Girlfriend 1: Finding work. I have a job, I wanna find a better one. More money, more stability. I don’t mind dangerous–I used to work unloading the freight when it comes off the 18-wheeler, sometimes it shifts around, you can’t just take it off however. I worked with electrical and manual jacks–you have to be certified, you have to know what you’re doing. I’m not too concerned about global warming. I’m concerned about my sister’s pregnancy–she’s had three miscarriages. I’m concerned about my girlfriend’s health, she’s sick right now. My girlfriend smokes and I want her to quit. I call her a dirty smoker–she’s dirty smokin’.
Does that make you want to quit?
Girlfriend 2: Yes.
Do you know what would help you quit?
Girlfriend 2: Vaping.
It sounds like you guys are taking care of each other.
Girlfriend 1: Yep. We’re getting married, she’s not going anywhere.
Throughout the following week, DD tried to pay attention to when she wanted a cigarette and when she actually smoked: on breaks in her workday, after she and M fucked, between dinner and dishes, when she was angry or lonely. Frankly, she thought those little vaping things looked stupid and smelled sickening; they eased the cravings but didn’t feel the same as lighting up. Lighting up? DD started carrying matches, dropping them only at the last second, or letting her lighter burn until it got too hot for her fingers. She looked into the flame and while it lasted tried to be as angry as she could, or as satisfied, or as sad. She used the vaping thing only when she absolutely needed a nicotine hit, and then she did it furtively, in the bathroom, because it looked so stupid. “You’re crazy, baby,” M said, hugging her.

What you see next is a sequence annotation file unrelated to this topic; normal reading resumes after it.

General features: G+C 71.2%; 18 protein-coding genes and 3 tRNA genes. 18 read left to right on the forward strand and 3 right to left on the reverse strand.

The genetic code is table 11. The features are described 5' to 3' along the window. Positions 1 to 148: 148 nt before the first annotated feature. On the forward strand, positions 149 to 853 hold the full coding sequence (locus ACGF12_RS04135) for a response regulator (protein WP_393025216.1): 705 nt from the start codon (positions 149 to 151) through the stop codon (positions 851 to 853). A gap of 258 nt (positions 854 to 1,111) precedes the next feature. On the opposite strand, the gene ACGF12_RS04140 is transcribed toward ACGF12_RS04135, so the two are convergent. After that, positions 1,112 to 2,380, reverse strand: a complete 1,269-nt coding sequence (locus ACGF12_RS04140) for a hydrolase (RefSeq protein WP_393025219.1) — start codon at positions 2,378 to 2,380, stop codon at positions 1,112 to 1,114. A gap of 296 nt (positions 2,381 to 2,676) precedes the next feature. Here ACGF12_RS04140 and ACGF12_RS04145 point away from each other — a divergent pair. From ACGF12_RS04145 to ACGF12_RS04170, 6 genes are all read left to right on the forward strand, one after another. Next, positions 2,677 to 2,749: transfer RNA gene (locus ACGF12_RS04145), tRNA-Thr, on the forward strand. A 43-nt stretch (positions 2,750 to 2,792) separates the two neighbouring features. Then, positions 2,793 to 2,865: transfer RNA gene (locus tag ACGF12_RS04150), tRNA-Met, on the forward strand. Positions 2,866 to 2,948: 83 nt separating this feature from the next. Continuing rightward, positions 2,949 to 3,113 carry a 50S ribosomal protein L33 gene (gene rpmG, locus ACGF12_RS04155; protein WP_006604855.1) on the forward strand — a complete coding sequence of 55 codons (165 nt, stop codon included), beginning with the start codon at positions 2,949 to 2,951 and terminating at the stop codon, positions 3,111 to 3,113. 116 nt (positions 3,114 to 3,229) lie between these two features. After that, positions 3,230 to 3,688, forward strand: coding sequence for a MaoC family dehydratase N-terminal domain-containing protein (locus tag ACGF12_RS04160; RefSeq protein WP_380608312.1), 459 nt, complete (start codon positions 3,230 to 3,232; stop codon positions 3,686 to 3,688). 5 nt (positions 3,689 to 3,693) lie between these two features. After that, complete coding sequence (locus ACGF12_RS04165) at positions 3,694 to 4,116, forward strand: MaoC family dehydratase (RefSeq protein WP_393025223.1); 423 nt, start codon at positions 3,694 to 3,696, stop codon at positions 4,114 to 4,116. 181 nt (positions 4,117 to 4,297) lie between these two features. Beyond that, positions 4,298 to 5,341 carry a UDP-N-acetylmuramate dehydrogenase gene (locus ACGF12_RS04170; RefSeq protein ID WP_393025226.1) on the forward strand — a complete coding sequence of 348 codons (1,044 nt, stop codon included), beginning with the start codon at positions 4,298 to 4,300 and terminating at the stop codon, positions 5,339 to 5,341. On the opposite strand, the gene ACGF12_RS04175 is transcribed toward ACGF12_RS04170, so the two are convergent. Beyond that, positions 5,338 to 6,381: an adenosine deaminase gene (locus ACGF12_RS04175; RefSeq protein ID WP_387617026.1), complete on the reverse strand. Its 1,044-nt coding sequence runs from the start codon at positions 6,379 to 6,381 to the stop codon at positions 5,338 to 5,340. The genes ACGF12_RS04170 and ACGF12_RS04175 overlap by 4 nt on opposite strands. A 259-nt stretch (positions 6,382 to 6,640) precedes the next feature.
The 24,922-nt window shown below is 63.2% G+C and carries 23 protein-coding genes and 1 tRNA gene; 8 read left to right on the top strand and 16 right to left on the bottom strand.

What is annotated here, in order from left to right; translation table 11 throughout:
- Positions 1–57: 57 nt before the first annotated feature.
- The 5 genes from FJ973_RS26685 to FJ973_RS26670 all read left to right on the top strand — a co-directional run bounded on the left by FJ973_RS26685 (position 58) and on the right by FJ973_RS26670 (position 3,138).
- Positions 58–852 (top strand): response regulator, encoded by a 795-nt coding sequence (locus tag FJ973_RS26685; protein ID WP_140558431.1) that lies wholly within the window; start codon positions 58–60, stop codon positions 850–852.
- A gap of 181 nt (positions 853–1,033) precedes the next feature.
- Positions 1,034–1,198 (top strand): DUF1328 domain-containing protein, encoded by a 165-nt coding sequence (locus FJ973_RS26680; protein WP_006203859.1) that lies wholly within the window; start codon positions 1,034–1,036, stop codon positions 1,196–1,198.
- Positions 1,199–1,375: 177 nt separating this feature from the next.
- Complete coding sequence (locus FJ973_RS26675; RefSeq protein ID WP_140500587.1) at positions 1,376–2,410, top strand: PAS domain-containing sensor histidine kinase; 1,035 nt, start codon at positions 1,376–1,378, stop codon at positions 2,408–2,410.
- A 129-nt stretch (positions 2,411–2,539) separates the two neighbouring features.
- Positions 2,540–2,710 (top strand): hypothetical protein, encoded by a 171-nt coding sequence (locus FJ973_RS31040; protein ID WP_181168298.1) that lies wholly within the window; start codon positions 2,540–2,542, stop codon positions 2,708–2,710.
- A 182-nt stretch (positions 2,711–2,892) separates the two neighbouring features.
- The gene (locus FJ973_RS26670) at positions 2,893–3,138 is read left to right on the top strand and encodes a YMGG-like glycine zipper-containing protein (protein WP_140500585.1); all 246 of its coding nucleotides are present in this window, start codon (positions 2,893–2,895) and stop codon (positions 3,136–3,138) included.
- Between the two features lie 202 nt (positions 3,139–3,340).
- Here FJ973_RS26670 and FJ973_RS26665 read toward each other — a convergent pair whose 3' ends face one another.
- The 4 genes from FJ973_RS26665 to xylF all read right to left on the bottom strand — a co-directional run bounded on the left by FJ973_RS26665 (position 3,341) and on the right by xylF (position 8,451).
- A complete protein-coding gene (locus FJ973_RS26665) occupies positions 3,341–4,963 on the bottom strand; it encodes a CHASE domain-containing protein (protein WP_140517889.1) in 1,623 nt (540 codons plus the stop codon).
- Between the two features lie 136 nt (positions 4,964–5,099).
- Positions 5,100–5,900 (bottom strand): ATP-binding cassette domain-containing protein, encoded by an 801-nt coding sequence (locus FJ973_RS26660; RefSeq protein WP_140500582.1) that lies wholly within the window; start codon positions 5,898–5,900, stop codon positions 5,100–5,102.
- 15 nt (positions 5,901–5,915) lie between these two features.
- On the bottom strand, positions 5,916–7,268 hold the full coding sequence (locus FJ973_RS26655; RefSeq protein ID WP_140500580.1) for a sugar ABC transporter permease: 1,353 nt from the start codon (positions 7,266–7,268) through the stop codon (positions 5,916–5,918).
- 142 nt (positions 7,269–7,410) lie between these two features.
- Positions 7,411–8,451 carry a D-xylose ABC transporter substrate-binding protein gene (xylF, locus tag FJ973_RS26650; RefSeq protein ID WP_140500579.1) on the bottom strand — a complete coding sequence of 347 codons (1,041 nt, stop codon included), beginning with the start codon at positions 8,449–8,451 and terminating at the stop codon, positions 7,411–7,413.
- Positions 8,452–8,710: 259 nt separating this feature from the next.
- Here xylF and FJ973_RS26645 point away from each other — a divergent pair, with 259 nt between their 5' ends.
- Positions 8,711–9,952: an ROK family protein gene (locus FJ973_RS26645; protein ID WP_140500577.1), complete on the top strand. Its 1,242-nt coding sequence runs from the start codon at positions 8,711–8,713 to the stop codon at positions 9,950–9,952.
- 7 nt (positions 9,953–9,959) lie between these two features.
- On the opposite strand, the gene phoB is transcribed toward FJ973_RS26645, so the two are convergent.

By the time M’s sister reached the end of her pregnancy and had to go on bed rest, both M and her sister could take time away from work without penalty–M to take care of her sister, and M’s sister to take care of herself. M’s work was changing–her shifts were less frequent because of the scarcity and cost of fuel and the drop in imports. Her hours were longer because when shipments came in they tended to be bigger, and the things she was unloading were different–no more vegetables from California, different kinds of machines, medicines for new sicknesses. “Maybe you don’t care about climate change,” DD joked, a little bitterly, “but it cares about you.” They held off the wedding until the new nibling was old enough to walk with them and strew brightly dyed grass and plant seeds in their path, since no one would be crass enough to pick and kill that many flowers. The dyes wouldn’t hurt the seeds or the soil, but who knew if the seeds would take.
Getting to see M for longer at a time made DD need less nicotine, and so did her new job on the coast, treating the land for salt after storm surges. The job was just whatever, but being near the water felt good to her, even after it came up too high and left a stinking mark on the land, and everyone she worked with understood her need to take frequent breaks, look out past the tideline and take big, harsh breaths of salt-and-seaweed air.
By the time DD’s diagnosis of lung cancer came down ten years later, M saw her every day during her hospital stays, and so could M’s sister, her boyfriend, their other boyfriend, the nibling, and three of DD and M’s oldest friends. The basic living stipend was in place by then, and of course DD’s care didn’t cost them any extra money, but M went into work twice a week to have something to do. The hospital itself was small, one floor–it used to be a big-box store–and smelled like vinegar. One of DD’s co-workers from the salt plant took the bus up to visit and brought her a little bottle of salt water to smell. They all watched her take the top off and inhale.